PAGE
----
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Stanton Repeat Photography

Mile 242.5, Below 241-Mile Rapid, Upstream View from River Right (Stake 1926)

Viewing Grand Canyon Site 116 of 119 Return to Main Stanton Index

Stake 1926, 11 March 1890 View Larger Image
11 March 1890
Because Stanton had little control of his camera’s exposures, and light meters had not even been invented yet, some of his views are overexposed. Stanton’s upstream view shows a bare scree slope to the left leading directly into the river. A large shrub, possibly a creosote bush, is cut off on the right side.
Photo credit: Robert B. Stanton, 57-RS-689, courtesy of The National Archives

Stake 1926, 11 March 1998 View Larger Image
11 March 1998
The most striking aspect of this match is the rise in water level, the result of Lake Mead water level that was high at this time. The original camera station is well under water, as is evidence from changes in the skyline details and the view angle on the midground cliffs. This image, taken from a boat using a hand-held 35 mm camera, encompasses a smaller field of view than Stanton’s photograph.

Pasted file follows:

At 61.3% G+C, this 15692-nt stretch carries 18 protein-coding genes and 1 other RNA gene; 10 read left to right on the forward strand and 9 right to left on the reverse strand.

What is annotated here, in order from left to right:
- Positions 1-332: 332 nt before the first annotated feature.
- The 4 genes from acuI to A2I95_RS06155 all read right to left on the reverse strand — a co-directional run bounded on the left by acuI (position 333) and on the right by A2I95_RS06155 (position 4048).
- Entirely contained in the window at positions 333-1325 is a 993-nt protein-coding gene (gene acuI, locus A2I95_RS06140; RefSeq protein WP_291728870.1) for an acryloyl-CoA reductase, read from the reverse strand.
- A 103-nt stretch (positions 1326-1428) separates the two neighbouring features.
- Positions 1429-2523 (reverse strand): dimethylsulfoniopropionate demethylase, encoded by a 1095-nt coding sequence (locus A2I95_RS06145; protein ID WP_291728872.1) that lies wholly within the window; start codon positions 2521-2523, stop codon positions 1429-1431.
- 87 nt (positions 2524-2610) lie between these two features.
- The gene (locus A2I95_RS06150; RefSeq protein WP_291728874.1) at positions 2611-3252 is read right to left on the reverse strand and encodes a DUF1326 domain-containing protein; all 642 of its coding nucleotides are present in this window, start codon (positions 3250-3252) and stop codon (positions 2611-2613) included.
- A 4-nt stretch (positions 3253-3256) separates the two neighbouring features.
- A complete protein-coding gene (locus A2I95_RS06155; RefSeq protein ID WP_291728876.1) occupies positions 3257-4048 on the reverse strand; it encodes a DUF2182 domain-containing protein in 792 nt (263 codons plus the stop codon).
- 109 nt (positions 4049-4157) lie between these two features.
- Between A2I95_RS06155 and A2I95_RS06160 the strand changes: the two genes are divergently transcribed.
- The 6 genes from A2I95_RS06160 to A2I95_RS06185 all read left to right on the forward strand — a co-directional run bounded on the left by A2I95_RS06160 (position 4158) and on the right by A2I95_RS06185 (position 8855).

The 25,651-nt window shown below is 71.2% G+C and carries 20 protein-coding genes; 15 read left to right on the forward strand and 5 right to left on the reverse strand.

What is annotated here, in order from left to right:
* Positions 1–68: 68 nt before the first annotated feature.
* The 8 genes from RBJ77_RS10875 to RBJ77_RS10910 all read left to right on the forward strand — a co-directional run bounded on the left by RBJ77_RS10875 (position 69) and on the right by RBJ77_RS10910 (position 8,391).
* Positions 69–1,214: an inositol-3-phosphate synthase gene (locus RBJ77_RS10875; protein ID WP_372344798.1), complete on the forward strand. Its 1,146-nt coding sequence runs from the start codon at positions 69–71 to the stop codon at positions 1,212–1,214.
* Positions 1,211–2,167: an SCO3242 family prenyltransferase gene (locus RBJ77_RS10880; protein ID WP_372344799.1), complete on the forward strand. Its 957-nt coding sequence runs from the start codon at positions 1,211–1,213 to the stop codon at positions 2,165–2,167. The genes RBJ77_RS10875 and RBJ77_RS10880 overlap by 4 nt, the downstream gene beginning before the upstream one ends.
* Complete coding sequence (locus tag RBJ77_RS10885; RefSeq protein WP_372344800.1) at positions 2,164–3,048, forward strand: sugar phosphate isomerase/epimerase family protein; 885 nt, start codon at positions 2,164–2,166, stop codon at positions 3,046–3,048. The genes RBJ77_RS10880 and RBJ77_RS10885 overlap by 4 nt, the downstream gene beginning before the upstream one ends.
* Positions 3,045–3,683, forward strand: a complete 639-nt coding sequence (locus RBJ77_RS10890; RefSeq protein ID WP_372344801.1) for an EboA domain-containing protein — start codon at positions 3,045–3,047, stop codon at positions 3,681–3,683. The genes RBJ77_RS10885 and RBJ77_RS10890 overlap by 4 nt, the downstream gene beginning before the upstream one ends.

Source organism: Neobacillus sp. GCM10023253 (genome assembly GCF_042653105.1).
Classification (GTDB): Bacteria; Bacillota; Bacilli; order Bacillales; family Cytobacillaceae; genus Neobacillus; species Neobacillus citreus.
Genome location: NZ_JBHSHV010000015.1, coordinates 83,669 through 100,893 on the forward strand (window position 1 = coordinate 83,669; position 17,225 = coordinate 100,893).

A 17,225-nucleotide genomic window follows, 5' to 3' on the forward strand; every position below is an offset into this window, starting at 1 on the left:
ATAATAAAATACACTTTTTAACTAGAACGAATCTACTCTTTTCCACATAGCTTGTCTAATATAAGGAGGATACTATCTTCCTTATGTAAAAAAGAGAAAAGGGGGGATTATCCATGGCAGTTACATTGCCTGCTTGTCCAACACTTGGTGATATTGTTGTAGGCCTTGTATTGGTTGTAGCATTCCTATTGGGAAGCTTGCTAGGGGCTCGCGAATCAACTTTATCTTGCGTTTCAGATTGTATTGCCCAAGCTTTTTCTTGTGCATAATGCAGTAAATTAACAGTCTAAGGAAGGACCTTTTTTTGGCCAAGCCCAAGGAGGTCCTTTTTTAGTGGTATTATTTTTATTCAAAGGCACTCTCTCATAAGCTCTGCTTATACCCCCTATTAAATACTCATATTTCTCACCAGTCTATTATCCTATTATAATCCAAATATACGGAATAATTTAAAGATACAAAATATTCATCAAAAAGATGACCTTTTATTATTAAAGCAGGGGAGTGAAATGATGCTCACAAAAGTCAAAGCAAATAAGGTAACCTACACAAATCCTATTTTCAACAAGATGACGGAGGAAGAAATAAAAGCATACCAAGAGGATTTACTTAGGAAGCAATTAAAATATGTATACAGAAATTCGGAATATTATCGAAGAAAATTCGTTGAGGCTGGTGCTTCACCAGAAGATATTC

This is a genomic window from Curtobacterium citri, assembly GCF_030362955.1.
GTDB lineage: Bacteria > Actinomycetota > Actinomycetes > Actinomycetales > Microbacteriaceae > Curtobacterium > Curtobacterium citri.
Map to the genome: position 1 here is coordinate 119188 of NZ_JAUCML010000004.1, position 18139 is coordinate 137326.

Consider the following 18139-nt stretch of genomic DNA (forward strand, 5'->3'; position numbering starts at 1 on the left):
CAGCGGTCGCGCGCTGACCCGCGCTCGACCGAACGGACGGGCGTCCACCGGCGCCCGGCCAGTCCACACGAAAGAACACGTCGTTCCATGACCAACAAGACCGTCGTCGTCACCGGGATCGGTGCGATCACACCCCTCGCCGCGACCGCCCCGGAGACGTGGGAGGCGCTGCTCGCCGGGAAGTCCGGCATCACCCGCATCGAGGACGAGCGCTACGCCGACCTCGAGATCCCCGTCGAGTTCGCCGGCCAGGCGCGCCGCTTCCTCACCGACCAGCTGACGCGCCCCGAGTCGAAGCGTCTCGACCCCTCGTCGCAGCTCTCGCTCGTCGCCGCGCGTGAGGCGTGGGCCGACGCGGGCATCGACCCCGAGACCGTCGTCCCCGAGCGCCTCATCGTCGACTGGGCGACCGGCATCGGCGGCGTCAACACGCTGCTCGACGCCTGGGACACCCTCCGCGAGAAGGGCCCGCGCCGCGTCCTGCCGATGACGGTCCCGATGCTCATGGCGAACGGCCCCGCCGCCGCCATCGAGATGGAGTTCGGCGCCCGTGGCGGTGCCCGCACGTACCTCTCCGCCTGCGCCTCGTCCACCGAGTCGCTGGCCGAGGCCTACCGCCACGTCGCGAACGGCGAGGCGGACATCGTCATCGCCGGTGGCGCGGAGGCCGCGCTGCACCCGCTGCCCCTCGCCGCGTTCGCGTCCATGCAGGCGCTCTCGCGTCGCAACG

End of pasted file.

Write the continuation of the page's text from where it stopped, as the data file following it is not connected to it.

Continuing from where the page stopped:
Photo credit: Dominic Oldershaw

Stake 1926, 25 April 2011 View Larger Image
25 April 2011
Years of drought across the Southwestern United States resulted in a lowering of the reservoir level between the first and second matches. Stanton’s camera station is now just above the level of the lake, enabling us to accurately replicate his photograph with a 4 x 5 view camera. The large flat rock visible along the water line at right center, clearly visible in the 1890 image, has not moved. Above this rock, a dead stump, possibly from a catclaw, may persist from a tree alive in 1890. In the lower right corner, some dead plant material may also remain from Stanton’s time. Seepwillow and tamarisk dominate the banks of the reservoir.
Photo credit: Steve Tharnstrom

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